50 tam = 7½ srang blue [1926 - 1941]
The highest denomination note [50 tam] was often forged, and the Tibetan government decided to introduce a new multicoloured version printed in a more sophisticated manner. The legends on the obverse were printed from woodblocks, while the remaining design on both sides was machine-printed using several different metal blocks.
The first notes of this new issue were dated 1926. New notes of this denomination were produced every year until 1941.
The main design consists of two snow lions facing each other and playing with a ball.
Reverse: Four panels are printed in red on a yellow background containing the image of the four animals which are believed to be the guardians of the four quarters, a concept which goes back to Tibet's pre-buddhist Bon religion: Snow lion [seng ge] [upper left], dragon ['brug] [upper right], tiger [stag] [lower left] and mythical bird [khyung] [lower right].
Bank Robbery in old Tibet
This bill has an interesting very unusual feature, which is certainly unique in the history of paper money. In the upper right corner of the front you can see an additional round red stamp. This stamp was subsequently applied by the Tibetan State Bank after a large number of 50 Tam banknotes were stolen during a bank robbery.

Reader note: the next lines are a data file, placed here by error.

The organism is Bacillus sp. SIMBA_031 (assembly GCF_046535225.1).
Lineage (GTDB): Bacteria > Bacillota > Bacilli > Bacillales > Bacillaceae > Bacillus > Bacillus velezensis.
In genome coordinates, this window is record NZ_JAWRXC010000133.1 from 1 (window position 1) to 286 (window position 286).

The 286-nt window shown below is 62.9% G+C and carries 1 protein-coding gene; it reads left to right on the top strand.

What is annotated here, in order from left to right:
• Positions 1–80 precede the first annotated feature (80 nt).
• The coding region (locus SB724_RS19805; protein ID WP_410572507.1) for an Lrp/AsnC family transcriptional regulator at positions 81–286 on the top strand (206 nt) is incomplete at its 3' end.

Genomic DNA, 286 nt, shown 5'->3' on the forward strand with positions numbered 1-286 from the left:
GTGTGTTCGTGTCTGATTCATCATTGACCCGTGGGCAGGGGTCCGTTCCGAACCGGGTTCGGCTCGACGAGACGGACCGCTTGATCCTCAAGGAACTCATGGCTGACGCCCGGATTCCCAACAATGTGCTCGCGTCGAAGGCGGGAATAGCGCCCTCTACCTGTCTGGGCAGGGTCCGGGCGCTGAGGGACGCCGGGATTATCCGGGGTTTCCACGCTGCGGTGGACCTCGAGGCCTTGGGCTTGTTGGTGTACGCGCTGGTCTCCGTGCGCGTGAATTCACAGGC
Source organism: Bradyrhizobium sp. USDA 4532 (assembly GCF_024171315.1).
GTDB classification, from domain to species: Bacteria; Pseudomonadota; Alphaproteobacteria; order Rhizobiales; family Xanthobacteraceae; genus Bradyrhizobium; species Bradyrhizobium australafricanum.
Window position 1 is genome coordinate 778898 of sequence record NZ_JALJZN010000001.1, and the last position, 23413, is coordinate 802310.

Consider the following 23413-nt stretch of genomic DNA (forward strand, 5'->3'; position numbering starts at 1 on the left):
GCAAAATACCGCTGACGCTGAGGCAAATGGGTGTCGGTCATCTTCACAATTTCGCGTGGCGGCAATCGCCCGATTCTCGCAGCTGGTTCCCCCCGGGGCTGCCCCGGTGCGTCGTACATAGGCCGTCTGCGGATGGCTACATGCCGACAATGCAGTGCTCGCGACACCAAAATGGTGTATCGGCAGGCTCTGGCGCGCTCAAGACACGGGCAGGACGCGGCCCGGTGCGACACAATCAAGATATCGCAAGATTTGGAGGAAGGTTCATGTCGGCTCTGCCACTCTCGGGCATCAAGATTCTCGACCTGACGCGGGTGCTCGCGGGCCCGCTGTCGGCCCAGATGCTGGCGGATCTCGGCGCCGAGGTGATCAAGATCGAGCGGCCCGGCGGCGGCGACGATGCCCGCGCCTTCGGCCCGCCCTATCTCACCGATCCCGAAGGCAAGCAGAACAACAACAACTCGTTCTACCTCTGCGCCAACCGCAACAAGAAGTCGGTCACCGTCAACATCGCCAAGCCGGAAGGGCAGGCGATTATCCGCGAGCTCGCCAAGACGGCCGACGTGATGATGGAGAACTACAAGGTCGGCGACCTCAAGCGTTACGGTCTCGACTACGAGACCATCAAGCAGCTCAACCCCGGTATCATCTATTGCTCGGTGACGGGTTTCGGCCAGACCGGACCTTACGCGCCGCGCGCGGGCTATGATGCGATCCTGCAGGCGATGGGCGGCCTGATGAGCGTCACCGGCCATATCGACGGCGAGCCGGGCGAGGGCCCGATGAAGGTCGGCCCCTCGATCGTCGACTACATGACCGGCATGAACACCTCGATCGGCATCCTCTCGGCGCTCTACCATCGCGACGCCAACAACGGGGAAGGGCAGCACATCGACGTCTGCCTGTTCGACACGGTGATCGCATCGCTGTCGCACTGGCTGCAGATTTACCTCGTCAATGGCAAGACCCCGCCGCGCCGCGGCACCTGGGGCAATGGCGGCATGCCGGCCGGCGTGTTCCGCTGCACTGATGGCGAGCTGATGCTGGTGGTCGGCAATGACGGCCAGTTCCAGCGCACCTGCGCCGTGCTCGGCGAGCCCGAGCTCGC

In order to prevent these stolen banknotes from being put into circulation, the State Bank decided to declare all 50 Tam banknotes invalid. The owners of these now invalid bills could 'legitimize' them again by presenting them to the State Bank. Since the serial numbers of the looted banknotes were known, it was possible to check whether the money presented belonged to them. If this was not the case, the banknotes received the additional stamp and the owners could pay with them again. Detail 4 shows a 50 tam banknote without this security stamp. Obviously, it was part of the bank robbers' booty.
|Measurements:||7.7 x 4.7" | 19.5 x 12 cm|
|Price:||156 $ | 145 €|
|High resolution:||Display [1.0 MB, 1399 x 2320 px.]|
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